Written by: Keith Tully
Published: 20th November 2014
Actions being taken to tackle tax avoidance among UK companies and individuals is progressing at an “unacceptably slow” rate, members of parliament have told HM Revenues & Customs (HMRC).
The situation is putting tax revenues to the Treasury at risk and ought to be seriously addressed, according to Margaret Hodge, who chairs the UK parliament’s Committee of Public Accounts.
A high-profile tax avoidance scheme called ‘Liberty’, which was reportedly used by the likes of singers George Michael, Katie Melua and Geary Barlow, was singled out as an example of HMRC’s systematic failings in recent years.
The scheme is believed to have helped shelter around £1.2 billion from the Treasury and despite being shut down in 2009, it was not taken to a tribunal until this year, with the delay having meant a 12-month deadline for HMRC inquiries came and went.
“This may be just the tip of the iceberg,” Hodge said of the Liberty scheme and the issues it entailed.
As well as celebrities and other individuals, HMRC is also not doing enough to clampdown on the tax avoidance efforts of companies that make significant profits in the UK, according to Mrs Hodge and her committee.
“Some international tax experts believe that the UK’s tests for companies to gain tax residency are less rigorous than in other EU jurisdictions,” Hodge said.
“Research into seven companies who have recently relocated to the UK for tax purposes showed very little inward investment was generated or jobs created in the UK in return for the tax benefits the companies receive,” she said.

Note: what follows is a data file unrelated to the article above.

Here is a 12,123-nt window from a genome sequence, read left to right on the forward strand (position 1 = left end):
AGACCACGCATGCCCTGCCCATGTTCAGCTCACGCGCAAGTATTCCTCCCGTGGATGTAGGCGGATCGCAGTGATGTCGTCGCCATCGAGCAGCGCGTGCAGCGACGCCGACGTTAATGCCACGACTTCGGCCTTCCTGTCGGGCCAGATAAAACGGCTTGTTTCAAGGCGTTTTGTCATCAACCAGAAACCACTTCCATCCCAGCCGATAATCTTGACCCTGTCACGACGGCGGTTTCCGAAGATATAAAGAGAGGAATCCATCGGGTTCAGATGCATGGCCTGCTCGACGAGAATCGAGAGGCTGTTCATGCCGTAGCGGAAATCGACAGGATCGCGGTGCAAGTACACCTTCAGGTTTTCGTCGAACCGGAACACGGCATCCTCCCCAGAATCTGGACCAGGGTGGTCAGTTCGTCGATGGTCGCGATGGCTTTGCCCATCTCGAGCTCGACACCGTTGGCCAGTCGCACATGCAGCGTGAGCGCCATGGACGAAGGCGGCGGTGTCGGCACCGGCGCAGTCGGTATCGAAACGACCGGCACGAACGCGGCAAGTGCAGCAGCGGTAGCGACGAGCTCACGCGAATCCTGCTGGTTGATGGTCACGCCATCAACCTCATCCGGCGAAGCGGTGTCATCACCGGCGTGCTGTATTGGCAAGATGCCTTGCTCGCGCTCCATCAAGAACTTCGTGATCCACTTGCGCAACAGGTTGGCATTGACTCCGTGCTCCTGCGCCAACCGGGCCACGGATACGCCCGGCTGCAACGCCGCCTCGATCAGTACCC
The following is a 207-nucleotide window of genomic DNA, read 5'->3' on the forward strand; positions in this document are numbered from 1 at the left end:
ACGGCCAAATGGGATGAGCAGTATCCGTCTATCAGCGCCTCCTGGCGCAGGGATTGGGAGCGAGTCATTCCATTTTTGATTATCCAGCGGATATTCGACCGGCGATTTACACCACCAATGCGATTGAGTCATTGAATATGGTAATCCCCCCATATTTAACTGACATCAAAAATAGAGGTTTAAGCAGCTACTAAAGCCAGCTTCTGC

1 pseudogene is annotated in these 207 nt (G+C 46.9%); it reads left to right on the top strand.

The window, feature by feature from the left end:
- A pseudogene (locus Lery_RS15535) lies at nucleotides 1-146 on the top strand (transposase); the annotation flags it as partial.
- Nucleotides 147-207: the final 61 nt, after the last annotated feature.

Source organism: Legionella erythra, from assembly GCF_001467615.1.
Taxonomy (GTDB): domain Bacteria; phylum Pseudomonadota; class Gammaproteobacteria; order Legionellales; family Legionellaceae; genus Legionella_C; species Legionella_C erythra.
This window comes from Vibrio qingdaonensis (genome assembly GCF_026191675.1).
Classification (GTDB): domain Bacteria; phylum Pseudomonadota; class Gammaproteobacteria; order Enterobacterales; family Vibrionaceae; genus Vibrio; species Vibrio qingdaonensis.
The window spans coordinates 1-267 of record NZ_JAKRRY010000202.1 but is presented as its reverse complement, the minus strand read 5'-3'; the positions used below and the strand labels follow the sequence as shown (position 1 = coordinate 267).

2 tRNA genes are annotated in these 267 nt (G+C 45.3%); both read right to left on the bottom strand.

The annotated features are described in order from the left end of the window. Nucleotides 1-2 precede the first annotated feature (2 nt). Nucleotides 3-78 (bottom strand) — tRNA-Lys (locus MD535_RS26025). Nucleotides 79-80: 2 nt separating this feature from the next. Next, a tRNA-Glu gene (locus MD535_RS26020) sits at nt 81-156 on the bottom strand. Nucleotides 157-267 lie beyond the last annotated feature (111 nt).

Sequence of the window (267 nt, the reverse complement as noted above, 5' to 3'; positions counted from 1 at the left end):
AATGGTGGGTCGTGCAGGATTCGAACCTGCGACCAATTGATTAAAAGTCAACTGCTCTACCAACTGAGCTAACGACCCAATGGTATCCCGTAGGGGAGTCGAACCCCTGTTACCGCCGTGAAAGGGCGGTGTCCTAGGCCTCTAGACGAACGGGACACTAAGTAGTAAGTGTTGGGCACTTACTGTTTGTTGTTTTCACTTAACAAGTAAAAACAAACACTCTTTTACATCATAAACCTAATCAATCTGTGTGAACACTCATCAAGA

She went on to insist that HMRC should provide more evidence and detail about how it aims to identify and address the ways in which international tax structures are used to leave companies with unreasonably small UK tax bills.
In a concluding report, the Committee of Public Accounts went on to welcome HMRC’s use of Accelerated Payment Notices (APNs), which are a legally-backed means through which British companies can be issued with demands for payment of tax liabilities owed to the Crown within 90 days.
The notices are designed to speed up the payment of monies that the companies involved might have thought to be protected through tax planning schemes but which HMRC now deems to have been used for unlawful avoidance.
APNs are being sent out to British companies with increasing frequency as a key part of HMRC’s ongoing clampdown on tax avoidance among businesses. Generally these letters are preceded by notices informing the relevant parties of what taxes they are liable for but there in some cases they can nonetheless result in debts that cause very serious financial problems for companies of any size.
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